Unlike mainstream films, Karishma Dev Dube made ‘Bittu’ with amateur street actors rather than casting professionally trained ones. The protagonist Bittu, played by Rani Kumari, was selected after going through a series of acting workshops that the producers of the film organized with the cast in the location.



In a way, she said, Rani resembled her, and through Rani’s Bittu character, the auteur could express her non-conforming and rebellious side. “The challenging thing about this film is that with every actor we needed something different. We were working with children who needed to understand everything from their own experience and perspective. The Principal and the shopkeeper were also played by real people, they were on film sets for the first time. There were a lot of Pahadi people also, the two girls were basically migrant labourers from Bihar. So it was difficult at the start but then we got to spend a lot of time together which created a lot of memories to reference back to while shooting.” said Dev Dube when asked about the making of ‘Bittu’.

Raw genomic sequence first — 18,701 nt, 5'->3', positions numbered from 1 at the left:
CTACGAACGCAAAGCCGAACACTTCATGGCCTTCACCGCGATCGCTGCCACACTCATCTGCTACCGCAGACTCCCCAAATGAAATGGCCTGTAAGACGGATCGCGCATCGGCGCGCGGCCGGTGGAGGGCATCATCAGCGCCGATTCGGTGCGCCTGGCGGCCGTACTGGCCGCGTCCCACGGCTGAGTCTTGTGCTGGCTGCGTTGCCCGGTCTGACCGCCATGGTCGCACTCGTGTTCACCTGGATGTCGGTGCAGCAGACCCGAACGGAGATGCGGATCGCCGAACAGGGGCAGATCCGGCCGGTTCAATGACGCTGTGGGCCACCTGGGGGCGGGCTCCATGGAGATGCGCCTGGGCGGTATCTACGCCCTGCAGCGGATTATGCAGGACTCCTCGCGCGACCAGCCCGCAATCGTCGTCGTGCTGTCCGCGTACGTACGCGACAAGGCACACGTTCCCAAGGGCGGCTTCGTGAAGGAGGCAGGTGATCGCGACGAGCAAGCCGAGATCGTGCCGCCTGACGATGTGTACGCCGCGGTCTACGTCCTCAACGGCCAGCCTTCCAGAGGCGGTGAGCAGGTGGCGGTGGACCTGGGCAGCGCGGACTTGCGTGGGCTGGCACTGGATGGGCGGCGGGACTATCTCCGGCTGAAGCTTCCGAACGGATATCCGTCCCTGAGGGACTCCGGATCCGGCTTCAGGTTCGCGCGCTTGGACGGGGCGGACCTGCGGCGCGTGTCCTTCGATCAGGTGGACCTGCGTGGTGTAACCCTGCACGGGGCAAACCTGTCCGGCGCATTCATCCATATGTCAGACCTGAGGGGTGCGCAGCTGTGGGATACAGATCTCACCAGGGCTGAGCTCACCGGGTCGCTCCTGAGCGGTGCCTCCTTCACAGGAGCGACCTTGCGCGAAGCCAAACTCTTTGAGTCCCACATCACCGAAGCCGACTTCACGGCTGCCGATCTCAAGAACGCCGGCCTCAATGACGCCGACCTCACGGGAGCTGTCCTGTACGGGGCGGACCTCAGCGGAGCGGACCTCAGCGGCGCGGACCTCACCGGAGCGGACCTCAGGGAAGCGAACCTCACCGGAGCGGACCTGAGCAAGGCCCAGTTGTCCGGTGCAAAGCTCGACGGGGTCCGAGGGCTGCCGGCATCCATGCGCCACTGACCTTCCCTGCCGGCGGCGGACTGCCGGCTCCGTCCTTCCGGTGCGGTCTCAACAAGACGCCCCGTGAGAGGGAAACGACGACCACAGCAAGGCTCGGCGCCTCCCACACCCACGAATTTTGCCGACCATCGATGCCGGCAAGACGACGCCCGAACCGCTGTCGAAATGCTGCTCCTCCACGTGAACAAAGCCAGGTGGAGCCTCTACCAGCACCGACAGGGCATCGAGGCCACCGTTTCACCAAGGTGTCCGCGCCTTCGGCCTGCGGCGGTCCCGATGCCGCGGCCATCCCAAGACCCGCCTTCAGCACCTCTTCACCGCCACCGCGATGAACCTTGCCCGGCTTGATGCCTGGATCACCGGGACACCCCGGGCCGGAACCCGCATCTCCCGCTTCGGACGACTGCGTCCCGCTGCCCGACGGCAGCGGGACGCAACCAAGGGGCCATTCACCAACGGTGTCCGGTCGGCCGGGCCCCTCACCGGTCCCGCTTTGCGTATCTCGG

The film is presented by Indian Women Rising (IWR) which is an initiative of Ekta Kapoor, Guneet Monga and Tahira Kashyap. When asked about how she ended up collaborating with this beautiful initiative IWR, she said that it was only after ‘Bittu’ won the Student Academy Award that she came in contact with Guneet Monga. Karishma says, “I asked Guneet to help me raise money in Mumbai. That manifested in the initiative which has been their vision for a while, and ‘Bittu’ happens to be their first project to come out. They’re associated with the film as the executive producers who help us with the marketing.”



Grew up in India, learned the craft in the US, Karishma Dev Dube aspires to be a filmmaker whose works could reflect both her worlds that she grew up knowing. Currently, she’s producing her first feature-length film ‘Burning Well’ in New York, which is directed by Mary Evangelista, who also happens to be the producer of ‘Bittu’. Besides that, she’s also developing her own feature film based in Assam. “I have a big love for Silchar and have some strong memories there that I want to recreate. It’s inspired by the people that I’ve known growing up, but I’m still in the process of figuring out” says the award-winning filmmaker when asked about her future projects.

“I miss Silchar and how it smells. I miss the food there”. Even though she has been living in NY for years now, her love for the native countryside is still the same. And Silchar reminds her of that only. “I love being around my aunt and get inspired by her relationship with the place. I have fond memories of following her to different places of Cachar while campaigning.”

‘Bittu’ has been screened in festivals like BFI London Film Festival, Telluride Film Festival, Palm Springs Shortfest, and Short Shorts Asia Film Festival. And now it is on the verge of bagging another accolade.